From Weber’s perspective, the “basic nature of domination in society” was one of the major downsides of bureaucracies, but bureaucracies required several attributes in order to actually effect domination over others in a social context. For instance, Weiss (1983) advises that, “Domination requires, in addition to an administrative staff, a perceived consistency with widely held values, which he called legitimation [and] presented three modes by which a system of domination might stake a claim to legitimacy: the now-familiar categorization of traditional, charismatic, and rational-legal authority” (p. 243).

Building on the work by Marx concerning the manner in which workers were systematically disassociated from the means of production as well as the fruits of their labors, Weber maintained that these processes were actually part of a broader process he termed rationalization and this outcome was essential for modern societies in order to avoid the dominating effects of bureaucracies. As Weiss (1983) concludes, “Weber’s writing on bureaucracy is understood most appropriately as an examination of the characteristics of a system of domination (a central requisite of which is an administrative staff) employing rational-legal legitimation” (p. 244).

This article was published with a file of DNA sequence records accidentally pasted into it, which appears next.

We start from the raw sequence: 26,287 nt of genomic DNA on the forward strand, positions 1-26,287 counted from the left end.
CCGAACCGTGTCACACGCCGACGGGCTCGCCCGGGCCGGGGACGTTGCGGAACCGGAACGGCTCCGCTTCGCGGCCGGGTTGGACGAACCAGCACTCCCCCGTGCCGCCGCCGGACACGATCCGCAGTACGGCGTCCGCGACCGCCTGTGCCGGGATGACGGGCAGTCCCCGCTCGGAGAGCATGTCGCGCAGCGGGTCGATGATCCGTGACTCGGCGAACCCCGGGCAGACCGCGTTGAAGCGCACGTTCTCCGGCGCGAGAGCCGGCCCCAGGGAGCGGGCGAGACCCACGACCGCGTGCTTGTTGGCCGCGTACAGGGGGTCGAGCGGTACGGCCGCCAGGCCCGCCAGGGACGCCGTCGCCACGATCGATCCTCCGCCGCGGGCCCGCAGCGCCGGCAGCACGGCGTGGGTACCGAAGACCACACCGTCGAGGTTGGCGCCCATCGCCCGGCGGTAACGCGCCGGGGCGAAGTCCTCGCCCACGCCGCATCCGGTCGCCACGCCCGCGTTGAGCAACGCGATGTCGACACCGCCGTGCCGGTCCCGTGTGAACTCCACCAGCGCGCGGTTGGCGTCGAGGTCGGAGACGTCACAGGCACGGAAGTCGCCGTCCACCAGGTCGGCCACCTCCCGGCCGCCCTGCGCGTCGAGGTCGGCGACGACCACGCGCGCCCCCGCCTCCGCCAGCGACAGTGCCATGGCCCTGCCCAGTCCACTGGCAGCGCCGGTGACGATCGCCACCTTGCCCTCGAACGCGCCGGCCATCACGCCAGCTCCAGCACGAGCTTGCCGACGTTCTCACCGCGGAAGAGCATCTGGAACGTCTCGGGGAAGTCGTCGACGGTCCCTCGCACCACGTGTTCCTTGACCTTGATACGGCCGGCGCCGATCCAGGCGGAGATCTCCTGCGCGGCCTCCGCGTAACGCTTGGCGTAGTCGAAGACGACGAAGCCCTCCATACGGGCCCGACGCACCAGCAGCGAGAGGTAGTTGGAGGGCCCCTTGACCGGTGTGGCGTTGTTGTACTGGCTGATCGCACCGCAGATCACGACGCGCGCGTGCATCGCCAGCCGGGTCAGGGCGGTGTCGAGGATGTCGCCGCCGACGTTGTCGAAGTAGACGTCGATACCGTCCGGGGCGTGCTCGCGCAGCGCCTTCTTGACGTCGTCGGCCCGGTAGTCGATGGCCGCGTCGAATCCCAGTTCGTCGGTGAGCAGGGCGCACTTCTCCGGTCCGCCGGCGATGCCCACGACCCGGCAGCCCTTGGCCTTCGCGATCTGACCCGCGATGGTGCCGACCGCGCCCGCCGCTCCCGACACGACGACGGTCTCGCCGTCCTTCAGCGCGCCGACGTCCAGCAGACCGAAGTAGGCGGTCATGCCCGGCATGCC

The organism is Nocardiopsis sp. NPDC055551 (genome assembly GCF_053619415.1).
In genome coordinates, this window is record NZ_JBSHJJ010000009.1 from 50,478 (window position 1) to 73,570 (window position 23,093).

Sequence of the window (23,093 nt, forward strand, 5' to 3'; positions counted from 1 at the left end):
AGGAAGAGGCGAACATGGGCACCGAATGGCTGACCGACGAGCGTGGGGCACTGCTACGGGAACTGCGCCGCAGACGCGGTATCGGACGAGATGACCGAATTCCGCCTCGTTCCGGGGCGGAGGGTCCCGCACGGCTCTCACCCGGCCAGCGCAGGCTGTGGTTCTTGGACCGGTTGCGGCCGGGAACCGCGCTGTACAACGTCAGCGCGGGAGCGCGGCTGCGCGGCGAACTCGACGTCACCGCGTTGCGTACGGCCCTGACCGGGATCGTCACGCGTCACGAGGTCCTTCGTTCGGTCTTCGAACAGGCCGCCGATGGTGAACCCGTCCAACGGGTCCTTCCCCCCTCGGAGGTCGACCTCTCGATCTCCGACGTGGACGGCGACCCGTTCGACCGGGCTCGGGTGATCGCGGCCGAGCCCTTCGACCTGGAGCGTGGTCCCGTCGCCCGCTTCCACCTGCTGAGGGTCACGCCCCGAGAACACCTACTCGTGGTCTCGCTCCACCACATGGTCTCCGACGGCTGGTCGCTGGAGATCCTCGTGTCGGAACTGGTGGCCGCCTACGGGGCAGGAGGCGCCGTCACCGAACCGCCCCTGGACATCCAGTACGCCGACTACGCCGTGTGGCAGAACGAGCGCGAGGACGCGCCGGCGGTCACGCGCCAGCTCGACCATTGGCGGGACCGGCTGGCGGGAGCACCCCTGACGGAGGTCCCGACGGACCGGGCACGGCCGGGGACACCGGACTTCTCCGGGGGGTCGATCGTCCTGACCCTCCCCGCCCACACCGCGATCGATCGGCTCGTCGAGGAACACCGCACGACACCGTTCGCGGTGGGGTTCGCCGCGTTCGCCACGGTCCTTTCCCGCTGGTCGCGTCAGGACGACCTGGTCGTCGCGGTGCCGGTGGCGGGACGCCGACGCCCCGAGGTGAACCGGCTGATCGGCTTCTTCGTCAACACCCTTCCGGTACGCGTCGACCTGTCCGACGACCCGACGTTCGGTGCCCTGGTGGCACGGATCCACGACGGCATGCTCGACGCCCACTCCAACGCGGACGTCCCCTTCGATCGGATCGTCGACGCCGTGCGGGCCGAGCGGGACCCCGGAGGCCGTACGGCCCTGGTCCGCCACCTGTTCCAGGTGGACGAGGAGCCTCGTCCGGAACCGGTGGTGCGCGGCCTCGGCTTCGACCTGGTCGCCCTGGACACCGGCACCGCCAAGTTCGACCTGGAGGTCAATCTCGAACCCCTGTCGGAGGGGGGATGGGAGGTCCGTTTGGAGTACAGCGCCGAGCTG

5. FREDERICK TAYLOR – Scientific Management (1856-1915)

A common dictum seen in many organizations and hallways of higher learned advises business practitioners to “work smarter, not harder,” but this guidance is certainly not new. Indeed, it was just after the fin de siècle when Frederick Taylor realized that the workplace lacked the standardization of methods that was needed to help workers earn as much as possible rather than working as hard as possible. In this regard, Dowding (2019) reports that, “Taylor’s philosophy focused on the belief that making people work as hard as they could was not as efficient as optimizing the way the work was done” (para. 4). Drawing on his inspiration after watching men shovel coal all day, Taylor experimented with different sized shovels and broke the steps down that were required to move coal from one place to another in order to achieve the optimal outcomes.

These and other empirical observations provided Taylor with the data he needed to reengineer the American workplace to enhance efficiencies and promote productivity which he codified in his 1909 seminal work, The Principles of Scientific Management. As one biographer points out, “In this, he proposed that by optimizing and simplifying jobs, productivity would increase. He also advanced the idea that workers and managers needed to cooperate with one another” (Dowding, 2019, para. 5).